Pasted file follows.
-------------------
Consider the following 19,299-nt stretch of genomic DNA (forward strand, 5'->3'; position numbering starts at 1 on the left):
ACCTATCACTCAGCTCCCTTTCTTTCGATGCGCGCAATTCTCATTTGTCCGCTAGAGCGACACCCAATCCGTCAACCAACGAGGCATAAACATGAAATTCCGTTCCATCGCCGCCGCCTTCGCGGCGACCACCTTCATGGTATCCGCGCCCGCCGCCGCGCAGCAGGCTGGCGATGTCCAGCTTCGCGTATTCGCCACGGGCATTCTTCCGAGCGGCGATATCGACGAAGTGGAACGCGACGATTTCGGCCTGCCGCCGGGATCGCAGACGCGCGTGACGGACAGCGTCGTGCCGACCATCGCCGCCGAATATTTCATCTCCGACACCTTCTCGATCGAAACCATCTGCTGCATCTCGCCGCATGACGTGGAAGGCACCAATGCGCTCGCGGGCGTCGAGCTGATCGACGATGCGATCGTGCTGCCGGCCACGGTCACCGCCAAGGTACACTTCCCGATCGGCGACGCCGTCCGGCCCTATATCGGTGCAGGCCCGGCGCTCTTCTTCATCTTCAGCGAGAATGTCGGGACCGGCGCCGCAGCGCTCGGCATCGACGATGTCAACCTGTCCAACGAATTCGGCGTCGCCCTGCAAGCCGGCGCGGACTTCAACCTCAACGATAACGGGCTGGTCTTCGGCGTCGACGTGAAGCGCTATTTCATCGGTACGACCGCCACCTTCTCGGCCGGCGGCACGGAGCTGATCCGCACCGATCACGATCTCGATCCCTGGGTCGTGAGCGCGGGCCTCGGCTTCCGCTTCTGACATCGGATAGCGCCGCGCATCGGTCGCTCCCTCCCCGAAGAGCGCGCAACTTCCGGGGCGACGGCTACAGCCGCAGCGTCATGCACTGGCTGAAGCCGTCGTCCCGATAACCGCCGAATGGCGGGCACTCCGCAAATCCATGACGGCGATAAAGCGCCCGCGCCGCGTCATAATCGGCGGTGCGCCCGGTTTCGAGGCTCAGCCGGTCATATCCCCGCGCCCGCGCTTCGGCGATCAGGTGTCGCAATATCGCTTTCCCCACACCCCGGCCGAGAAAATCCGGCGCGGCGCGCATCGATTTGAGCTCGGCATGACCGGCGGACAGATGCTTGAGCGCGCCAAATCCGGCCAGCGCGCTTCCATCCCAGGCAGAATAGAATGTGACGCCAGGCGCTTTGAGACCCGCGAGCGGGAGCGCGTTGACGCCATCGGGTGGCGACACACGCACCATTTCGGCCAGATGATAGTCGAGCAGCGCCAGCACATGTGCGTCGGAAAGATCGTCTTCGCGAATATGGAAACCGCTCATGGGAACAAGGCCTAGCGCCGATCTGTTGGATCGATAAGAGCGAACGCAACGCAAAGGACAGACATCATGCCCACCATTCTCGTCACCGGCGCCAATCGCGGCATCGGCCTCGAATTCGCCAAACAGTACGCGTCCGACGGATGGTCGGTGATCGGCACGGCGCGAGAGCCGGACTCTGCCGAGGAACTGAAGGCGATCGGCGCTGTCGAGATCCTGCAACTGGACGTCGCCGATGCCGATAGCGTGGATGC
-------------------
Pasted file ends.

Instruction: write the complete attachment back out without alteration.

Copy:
Consider the following 19,299-nt stretch of genomic DNA (forward strand, 5'->3'; position numbering starts at 1 on the left):
ACCTATCACTCAGCTCCCTTTCTTTCGATGCGCGCAATTCTCATTTGTCCGCTAGAGCGACACCCAATCCGTCAACCAACGAGGCATAAACATGAAATTCCGTTCCATCGCCGCCGCCTTCGCGGCGACCACCTTCATGGTATCCGCGCCCGCCGCCGCGCAGCAGGCTGGCGATGTCCAGCTTCGCGTATTCGCCACGGGCATTCTTCCGAGCGGCGATATCGACGAAGTGGAACGCGACGATTTCGGCCTGCCGCCGGGATCGCAGACGCGCGTGACGGACAGCGTCGTGCCGACCATCGCCGCCGAATATTTCATCTCCGACACCTTCTCGATCGAAACCATCTGCTGCATCTCGCCGCATGACGTGGAAGGCACCAATGCGCTCGCGGGCGTCGAGCTGATCGACGATGCGATCGTGCTGCCGGCCACGGTCACCGCCAAGGTACACTTCCCGATCGGCGACGCCGTCCGGCCCTATATCGGTGCAGGCCCGGCGCTCTTCTTCATCTTCAGCGAGAATGTCGGGACCGGCGCCGCAGCGCTCGGCATCGACGATGTCAACCTGTCCAACGAATTCGGCGTCGCCCTGCAAGCCGGCGCGGACTTCAACCTCAACGATAACGGGCTGGTCTTCGGCGTCGACGTGAAGCGCTATTTCATCGGTACGACCGCCACCTTCTCGGCCGGCGGCACGGAGCTGATCCGCACCGATCACGATCTCGATCCCTGGGTCGTGAGCGCGGGCCTCGGCTTCCGCTTCTGACATCGGATAGCGCCGCGCATCGGTCGCTCCCTCCCCGAAGAGCGCGCAACTTCCGGGGCGACGGCTACAGCCGCAGCGTCATGCACTGGCTGAAGCCGTCGTCCCGATAACCGCCGAATGGCGGGCACTCCGCAAATCCATGACGGCGATAAAGCGCCCGCGCCGCGTCATAATCGGCGGTGCGCCCGGTTTCGAGGCTCAGCCGGTCATATCCCCGCGCCCGCGCTTCGGCGATCAGGTGTCGCAATATCGCTTTCCCCACACCCCGGCCGAGAAAATCCGGCGCGGCGCGCATCGATTTGAGCTCGGCATGACCGGCGGACAGATGCTTGAGCGCGCCAAATCCGGCCAGCGCGCTTCCATCCCAGGCAGAATAGAATGTGACGCCAGGCGCTTTGAGACCCGCGAGCGGGAGCGCGTTGACGCCATCGGGTGGCGACACACGCACCATTTCGGCCAGATGATAGTCGAGCAGCGCCAGCACATGTGCGTCGGAAAGATCGTCTTCGCGAATATGGAAACCGCTCATGGGAACAAGGCCTAGCGCCGATCTGTTGGATCGATAAGAGCGAACGCAACGCAAAGGACAGACATCATGCCCACCATTCTCGTCACCGGCGCCAATCGCGGCATCGGCCTCGAATTCGCCAAACAGTACGCGTCCGACGGATGGTCGGTGATCGGCACGGCGCGAGAGCCGGACTCTGCCGAGGAACTGAAGGCGATCGGCGCTGTCGAGATCCTGCAACTGGACGTCGCCGATGCCGATAGCGTGGATGC